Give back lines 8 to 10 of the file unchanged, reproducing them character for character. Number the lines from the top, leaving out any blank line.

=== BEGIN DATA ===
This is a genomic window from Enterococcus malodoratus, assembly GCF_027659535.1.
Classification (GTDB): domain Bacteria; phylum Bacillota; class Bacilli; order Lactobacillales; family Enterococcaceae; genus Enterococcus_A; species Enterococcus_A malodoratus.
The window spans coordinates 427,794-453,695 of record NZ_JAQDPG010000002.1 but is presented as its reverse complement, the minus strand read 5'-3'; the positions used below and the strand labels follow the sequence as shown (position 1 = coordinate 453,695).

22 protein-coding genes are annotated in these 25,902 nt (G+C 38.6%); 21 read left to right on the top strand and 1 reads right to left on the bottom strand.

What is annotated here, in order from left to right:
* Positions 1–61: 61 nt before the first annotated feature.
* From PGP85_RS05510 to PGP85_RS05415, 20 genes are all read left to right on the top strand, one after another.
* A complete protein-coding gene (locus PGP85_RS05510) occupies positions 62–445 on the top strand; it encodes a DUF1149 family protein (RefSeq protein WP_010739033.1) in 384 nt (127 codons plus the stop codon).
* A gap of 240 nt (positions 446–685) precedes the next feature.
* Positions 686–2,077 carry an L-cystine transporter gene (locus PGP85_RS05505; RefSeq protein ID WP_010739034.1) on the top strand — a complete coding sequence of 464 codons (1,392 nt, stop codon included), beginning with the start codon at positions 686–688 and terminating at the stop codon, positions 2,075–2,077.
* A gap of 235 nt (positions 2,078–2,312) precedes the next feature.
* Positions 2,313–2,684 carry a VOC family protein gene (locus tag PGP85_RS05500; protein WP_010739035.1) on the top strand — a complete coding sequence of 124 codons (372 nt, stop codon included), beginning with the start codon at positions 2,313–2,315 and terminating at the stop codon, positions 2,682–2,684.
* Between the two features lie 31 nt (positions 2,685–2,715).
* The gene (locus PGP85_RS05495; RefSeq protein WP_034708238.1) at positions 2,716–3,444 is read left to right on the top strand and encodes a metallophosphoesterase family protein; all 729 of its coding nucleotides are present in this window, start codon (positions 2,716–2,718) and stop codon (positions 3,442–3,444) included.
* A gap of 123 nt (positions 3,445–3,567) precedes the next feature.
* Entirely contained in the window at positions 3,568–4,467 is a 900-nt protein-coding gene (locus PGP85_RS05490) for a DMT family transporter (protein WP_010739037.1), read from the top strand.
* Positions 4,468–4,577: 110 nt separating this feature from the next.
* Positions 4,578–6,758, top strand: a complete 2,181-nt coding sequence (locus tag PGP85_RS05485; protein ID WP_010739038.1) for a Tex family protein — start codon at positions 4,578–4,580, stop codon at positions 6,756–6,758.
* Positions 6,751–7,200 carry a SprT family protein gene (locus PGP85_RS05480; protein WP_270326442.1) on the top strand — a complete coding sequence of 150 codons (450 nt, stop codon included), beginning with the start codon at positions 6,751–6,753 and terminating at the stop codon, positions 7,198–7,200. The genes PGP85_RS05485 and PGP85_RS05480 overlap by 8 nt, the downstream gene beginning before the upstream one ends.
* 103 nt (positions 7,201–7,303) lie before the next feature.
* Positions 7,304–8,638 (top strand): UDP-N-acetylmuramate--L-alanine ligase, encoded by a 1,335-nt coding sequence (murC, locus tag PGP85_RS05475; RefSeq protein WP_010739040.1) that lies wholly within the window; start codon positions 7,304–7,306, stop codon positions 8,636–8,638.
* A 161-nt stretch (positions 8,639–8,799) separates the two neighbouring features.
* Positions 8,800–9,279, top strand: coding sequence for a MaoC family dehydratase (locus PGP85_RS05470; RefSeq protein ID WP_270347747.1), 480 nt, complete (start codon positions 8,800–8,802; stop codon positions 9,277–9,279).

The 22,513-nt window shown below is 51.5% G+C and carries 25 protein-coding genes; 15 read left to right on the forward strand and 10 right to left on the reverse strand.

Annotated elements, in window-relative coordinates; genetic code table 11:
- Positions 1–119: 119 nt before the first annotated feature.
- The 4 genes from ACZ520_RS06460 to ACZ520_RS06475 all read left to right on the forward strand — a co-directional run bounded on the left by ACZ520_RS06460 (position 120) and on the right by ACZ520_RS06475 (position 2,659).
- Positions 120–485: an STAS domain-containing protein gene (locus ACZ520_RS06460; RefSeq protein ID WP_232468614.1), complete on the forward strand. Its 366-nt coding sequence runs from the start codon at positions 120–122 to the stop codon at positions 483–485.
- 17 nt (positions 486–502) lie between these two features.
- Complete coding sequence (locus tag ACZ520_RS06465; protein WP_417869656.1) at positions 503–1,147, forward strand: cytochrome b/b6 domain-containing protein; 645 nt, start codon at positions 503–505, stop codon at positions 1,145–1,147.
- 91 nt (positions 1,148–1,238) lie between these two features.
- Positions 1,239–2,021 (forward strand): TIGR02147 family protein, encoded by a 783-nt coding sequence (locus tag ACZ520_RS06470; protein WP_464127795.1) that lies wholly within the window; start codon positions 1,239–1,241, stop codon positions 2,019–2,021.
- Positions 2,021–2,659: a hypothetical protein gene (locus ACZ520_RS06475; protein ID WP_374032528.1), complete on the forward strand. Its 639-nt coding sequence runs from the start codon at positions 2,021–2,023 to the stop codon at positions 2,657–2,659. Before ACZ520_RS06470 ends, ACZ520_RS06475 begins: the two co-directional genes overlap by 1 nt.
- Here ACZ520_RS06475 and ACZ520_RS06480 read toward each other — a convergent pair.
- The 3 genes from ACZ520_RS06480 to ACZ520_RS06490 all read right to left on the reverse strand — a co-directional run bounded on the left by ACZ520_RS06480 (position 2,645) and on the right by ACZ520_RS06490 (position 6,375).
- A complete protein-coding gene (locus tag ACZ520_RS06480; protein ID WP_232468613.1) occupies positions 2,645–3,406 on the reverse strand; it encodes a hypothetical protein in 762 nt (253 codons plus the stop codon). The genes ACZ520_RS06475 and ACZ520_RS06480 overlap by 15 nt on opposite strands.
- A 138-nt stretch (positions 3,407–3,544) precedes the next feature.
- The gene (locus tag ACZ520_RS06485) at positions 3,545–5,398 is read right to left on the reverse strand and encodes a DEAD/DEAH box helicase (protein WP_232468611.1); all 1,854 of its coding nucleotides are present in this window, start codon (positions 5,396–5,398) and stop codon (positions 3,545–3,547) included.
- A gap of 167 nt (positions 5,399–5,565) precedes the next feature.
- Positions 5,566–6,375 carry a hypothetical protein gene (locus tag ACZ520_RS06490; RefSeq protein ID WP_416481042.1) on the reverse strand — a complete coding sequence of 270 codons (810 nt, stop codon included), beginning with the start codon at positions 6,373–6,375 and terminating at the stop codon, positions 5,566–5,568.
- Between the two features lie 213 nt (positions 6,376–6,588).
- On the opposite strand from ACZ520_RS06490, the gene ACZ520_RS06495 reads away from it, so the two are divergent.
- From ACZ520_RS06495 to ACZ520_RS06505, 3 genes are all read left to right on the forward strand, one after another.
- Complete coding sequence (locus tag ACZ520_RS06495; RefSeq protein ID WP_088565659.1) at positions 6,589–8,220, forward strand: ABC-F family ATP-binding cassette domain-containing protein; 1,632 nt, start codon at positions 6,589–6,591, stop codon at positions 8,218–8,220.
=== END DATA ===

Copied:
* A complete protein-coding gene (locus PGP85_RS05510) occupies positions 62–445 on the top strand; it encodes a DUF1149 family protein (RefSeq protein WP_010739033.1) in 384 nt (127 codons plus the stop codon).
* A gap of 240 nt (positions 446–685) precedes the next feature.
* Positions 686–2,077 carry an L-cystine transporter gene (locus PGP85_RS05505; RefSeq protein ID WP_010739034.1) on the top strand — a complete coding sequence of 464 codons (1,392 nt, stop codon included), beginning with the start codon at positions 686–688 and terminating at the stop codon, positions 2,075–2,077.